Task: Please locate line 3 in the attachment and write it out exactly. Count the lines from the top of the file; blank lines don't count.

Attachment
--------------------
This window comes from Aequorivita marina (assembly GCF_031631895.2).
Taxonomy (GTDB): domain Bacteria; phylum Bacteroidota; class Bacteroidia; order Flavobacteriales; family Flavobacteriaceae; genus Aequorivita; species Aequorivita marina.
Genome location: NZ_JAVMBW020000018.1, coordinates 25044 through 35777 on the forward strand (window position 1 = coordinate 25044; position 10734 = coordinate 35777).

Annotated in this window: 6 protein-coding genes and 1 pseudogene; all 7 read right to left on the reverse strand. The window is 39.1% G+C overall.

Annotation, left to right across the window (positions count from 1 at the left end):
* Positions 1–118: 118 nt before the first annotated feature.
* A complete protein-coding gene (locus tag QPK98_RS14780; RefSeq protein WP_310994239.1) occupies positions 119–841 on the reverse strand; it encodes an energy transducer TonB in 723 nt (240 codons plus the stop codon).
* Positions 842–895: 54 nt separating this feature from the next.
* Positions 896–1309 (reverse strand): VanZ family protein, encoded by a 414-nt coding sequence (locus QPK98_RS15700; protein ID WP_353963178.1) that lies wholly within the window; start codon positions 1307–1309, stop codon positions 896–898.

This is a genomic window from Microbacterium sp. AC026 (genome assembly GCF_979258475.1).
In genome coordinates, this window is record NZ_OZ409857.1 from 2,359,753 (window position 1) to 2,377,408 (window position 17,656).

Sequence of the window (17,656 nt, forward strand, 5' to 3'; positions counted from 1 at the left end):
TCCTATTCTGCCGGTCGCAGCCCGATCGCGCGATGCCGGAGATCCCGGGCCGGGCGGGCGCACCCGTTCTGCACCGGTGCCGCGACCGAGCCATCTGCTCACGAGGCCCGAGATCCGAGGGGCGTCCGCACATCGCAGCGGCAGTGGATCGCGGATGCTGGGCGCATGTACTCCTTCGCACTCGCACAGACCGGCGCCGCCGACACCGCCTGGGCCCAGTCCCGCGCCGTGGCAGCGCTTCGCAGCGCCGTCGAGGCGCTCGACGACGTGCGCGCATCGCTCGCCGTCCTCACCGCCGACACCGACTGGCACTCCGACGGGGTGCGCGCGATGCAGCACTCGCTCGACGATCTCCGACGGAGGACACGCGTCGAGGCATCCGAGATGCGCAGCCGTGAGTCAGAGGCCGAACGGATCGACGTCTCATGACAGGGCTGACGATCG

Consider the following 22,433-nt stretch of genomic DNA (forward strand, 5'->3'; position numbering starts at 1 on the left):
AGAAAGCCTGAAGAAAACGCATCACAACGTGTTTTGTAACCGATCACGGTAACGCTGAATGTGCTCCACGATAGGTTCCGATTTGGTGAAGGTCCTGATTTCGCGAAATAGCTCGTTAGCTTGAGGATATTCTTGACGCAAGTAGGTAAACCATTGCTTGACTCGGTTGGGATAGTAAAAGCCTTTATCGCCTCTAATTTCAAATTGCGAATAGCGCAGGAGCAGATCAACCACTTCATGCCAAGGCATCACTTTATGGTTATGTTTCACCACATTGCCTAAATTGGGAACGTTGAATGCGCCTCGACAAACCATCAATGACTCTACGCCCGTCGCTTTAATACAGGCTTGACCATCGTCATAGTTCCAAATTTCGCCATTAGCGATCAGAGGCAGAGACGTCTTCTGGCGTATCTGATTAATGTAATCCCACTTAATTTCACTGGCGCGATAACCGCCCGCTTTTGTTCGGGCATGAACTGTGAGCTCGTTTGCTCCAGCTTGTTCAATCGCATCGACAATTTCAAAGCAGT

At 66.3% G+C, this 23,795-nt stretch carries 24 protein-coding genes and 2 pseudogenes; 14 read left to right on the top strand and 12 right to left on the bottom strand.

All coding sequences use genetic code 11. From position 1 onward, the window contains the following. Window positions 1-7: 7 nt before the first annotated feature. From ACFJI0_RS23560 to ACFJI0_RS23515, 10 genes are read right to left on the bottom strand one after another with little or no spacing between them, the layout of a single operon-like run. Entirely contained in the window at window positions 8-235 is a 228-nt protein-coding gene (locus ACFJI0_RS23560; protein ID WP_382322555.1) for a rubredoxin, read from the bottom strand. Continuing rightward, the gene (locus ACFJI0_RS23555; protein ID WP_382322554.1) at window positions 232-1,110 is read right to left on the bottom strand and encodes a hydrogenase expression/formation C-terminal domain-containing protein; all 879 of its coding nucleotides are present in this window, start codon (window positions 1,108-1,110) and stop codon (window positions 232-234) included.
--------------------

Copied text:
Genome location: NZ_JAVMBW020000018.1, coordinates 25044 through 35777 on the forward strand (window position 1 = coordinate 25044; position 10734 = coordinate 35777).